The bulldozer approach [is] a thing of the past. Total clearance is dead. We are going to save our cities and spare our pastoral splendors and make an environment that is civilized and humane.
Or are we? Everyone who believes in fairies raise his hand and Tinker Bell will live. There is no corruption in Vietnam, no Mafia in Sicily, and there are no bulldozers anymore.
They’ve all gone to Lexington, Ky., where they moved in at night to start demolition of a three-block historic district, or they work weekends to insure the reduction of landmarks to rubble in Santa Fe. They stand poised to demolish everything around a few token preservation blocks in Denver; they wait to level 148 acres in Pittsburgh; they bide their time for the heart of the historic communities of Salem, Mass., and Hudson, N.Y.
Nothing much has changed except the statements of Federal policy that somehow get lost in the translation at the local level...
In a Wall Street Journal article earlier that year (anthologized in her book Kicked a Building Lately? (1976), Huxtable wrote more extensively about the Worth Hotel’s demise:
The Hudson River Valley Commission, the State Historical Trust, and the National Trust for Historic Preservation urged that it be saved. But political heads prevailed and Hudson demolished its National Register property. Ready for the biggest gag of all? Read it in the Hudson Register-Star:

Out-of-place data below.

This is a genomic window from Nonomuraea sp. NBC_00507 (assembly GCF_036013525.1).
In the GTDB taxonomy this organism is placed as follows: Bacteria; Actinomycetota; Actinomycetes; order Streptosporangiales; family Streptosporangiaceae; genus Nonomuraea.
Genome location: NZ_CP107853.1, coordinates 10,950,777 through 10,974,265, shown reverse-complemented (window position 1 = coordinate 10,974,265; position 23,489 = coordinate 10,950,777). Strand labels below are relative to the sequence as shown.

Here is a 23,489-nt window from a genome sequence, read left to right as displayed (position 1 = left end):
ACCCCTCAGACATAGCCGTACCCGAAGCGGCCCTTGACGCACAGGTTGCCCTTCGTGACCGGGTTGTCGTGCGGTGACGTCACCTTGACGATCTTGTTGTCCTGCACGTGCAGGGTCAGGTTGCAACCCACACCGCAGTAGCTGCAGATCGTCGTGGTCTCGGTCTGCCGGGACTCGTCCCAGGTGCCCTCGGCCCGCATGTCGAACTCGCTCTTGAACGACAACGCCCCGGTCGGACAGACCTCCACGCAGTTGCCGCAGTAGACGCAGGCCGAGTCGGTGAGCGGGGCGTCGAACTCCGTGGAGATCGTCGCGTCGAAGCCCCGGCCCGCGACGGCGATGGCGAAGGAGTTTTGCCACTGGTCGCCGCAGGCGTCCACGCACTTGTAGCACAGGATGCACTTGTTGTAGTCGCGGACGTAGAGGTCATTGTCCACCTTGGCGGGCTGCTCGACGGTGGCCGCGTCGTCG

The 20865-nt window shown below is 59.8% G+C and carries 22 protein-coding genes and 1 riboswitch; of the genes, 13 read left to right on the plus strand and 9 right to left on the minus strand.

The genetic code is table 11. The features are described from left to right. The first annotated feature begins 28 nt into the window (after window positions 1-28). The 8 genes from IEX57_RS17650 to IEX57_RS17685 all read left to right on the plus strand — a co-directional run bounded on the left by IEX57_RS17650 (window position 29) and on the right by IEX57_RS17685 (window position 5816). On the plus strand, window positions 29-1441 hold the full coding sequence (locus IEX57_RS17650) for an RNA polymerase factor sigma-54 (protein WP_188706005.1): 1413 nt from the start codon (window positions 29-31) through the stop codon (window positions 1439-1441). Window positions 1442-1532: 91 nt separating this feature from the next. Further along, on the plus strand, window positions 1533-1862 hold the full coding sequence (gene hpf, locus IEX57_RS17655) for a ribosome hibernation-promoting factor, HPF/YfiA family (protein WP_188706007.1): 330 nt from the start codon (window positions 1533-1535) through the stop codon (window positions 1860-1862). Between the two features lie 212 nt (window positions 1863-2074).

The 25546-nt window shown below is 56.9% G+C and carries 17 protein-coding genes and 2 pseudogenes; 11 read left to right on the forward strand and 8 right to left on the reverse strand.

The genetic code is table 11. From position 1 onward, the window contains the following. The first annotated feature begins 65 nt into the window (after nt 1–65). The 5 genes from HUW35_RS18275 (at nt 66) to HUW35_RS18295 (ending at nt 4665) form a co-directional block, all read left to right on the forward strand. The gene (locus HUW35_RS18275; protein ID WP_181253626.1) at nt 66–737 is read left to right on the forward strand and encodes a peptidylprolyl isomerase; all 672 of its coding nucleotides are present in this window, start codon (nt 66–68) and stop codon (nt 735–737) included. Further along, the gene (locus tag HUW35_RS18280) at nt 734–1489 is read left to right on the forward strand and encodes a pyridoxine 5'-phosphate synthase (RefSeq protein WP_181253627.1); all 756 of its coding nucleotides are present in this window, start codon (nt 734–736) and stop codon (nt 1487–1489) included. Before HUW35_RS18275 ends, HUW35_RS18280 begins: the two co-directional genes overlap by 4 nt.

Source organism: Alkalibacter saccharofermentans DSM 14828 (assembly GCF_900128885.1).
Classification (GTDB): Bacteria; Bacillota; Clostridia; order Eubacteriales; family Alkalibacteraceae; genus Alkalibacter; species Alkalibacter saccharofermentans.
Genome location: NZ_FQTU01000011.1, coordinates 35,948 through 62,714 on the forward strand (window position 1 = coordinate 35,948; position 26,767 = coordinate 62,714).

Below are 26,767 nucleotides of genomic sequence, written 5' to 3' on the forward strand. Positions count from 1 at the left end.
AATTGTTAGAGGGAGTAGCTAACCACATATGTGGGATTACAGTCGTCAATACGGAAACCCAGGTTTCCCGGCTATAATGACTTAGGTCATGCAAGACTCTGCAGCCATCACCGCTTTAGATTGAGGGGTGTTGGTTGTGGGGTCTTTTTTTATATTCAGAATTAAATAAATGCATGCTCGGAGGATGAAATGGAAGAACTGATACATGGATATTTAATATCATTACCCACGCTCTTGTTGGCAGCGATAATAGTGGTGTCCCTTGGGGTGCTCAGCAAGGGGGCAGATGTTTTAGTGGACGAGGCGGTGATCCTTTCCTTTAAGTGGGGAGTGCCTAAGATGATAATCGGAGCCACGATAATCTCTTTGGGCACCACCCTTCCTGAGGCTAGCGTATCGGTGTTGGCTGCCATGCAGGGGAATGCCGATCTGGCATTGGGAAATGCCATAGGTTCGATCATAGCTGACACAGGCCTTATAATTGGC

“A modern Dairy-Queen Drive-In will be constructed on the site of the historic General Worth Hotel that fell victim to the bulldozers last year. The Common Council in special session voted to sell the site for $1,700. Council President Thomas Quigly said the purchase ‘was a step in the right direction to develop downtown Hudson.’”
There are more sadly ironic details in the original article. (Did Hudson ever get that drive-in DQ?) The point being that the approach taken by Hudson officials in the late ’60s and early ’70s was one much of the rest of the nation had already realized was a giant mistake. And yet the General Worth Hotel came down—and after that precedent was set, it was that much easier to find more local victims for the wrecking ball.
This fanciful, colorized William Wade engraving of the Hudson waterfront shows both the North and South Bays, and appeared in Wade & Croome’s Panorama of the Hudson River from New York to Albany in 1846. (You can click the image to enlarge it somewhat.)